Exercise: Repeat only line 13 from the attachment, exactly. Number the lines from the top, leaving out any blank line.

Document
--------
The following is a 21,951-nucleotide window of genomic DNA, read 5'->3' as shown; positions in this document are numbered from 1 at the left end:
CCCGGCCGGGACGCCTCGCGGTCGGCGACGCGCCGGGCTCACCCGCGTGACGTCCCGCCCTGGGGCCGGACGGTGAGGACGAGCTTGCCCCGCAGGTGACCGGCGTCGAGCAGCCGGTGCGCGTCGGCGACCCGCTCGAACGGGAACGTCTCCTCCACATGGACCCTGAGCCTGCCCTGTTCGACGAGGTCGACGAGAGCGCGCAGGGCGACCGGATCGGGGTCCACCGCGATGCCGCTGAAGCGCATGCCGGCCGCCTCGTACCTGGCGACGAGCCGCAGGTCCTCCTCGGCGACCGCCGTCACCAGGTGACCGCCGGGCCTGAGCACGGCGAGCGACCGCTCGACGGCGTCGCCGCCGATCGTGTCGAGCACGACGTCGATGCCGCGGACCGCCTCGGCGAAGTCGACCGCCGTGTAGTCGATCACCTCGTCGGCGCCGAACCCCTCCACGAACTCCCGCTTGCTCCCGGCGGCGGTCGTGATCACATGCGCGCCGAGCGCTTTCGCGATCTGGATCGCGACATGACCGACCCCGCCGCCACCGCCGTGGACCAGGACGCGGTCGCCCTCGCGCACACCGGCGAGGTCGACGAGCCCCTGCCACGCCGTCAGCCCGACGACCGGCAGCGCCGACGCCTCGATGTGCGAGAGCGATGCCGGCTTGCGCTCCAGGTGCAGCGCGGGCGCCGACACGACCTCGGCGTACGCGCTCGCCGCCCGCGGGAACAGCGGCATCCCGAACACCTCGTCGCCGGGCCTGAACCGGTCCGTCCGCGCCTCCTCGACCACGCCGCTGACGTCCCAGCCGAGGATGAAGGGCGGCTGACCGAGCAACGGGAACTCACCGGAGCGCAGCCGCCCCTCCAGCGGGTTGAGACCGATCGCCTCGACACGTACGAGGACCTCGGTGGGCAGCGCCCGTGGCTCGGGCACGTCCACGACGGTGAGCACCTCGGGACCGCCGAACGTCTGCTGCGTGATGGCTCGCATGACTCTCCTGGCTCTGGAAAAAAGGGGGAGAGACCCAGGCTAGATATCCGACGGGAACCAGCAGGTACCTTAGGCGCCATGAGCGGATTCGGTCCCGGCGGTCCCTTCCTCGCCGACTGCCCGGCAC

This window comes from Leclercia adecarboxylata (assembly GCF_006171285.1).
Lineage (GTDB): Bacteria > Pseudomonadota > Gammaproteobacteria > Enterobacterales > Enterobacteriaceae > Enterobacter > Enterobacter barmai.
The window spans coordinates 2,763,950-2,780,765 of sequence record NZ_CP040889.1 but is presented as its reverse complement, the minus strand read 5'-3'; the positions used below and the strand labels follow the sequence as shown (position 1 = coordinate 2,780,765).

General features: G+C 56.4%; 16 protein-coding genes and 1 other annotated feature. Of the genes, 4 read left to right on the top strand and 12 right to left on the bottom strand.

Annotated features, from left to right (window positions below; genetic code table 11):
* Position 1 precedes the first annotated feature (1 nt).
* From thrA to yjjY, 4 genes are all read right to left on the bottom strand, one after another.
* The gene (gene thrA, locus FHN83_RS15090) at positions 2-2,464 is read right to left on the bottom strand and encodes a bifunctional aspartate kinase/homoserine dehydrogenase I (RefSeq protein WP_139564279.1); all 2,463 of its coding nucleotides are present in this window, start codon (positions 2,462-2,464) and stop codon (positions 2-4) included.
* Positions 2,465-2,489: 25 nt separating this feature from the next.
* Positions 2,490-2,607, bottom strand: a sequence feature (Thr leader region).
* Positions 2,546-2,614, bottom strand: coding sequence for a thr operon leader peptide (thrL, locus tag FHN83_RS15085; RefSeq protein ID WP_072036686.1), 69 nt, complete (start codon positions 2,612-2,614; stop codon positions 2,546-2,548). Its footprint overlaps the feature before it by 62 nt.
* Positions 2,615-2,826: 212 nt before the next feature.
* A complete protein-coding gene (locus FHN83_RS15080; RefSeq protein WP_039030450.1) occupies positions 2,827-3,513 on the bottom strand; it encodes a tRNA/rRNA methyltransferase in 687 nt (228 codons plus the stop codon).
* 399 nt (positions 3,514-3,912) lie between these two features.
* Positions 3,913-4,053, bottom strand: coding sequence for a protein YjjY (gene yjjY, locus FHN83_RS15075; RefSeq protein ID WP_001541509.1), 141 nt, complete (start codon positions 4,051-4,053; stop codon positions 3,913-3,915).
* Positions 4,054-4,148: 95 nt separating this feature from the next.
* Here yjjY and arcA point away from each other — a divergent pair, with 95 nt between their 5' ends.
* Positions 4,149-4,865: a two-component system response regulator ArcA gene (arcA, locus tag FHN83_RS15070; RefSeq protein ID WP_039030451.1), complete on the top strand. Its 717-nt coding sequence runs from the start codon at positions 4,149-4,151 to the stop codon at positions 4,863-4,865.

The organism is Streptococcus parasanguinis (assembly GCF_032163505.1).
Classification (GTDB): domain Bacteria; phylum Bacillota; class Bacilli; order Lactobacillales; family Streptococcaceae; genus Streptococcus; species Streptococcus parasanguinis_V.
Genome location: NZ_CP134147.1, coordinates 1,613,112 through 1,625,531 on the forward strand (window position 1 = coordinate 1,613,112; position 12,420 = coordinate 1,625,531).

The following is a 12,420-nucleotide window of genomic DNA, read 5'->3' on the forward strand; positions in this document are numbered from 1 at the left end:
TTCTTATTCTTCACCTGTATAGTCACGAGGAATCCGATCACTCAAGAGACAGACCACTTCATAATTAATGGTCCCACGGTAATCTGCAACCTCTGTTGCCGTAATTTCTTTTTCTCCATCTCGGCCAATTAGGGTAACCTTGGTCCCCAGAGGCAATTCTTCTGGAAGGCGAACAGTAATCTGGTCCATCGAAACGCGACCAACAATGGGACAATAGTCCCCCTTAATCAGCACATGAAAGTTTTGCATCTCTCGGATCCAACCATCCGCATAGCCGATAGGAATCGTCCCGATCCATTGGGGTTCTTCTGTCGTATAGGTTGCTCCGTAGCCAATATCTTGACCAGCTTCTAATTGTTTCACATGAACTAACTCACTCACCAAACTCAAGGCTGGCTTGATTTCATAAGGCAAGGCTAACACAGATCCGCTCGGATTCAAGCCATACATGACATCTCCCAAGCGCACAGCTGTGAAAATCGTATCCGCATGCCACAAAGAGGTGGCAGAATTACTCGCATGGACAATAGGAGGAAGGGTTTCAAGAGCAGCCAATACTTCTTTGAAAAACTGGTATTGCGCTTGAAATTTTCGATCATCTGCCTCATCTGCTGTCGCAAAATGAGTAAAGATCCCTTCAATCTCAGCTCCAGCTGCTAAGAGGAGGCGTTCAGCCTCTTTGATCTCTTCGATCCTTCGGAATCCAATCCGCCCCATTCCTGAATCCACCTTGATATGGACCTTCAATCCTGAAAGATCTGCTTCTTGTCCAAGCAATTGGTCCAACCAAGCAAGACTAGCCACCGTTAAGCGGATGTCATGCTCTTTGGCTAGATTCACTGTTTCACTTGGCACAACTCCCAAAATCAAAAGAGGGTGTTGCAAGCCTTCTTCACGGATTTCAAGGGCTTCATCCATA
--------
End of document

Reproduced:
* Positions 2,546-2,614, bottom strand: coding sequence for a thr operon leader peptide (thrL, locus tag FHN83_RS15085; RefSeq protein ID WP_072036686.1), 69 nt, complete (start codon positions 2,612-2,614; stop codon positions 2,546-2,548). Its footprint overlaps the feature before it by 62 nt.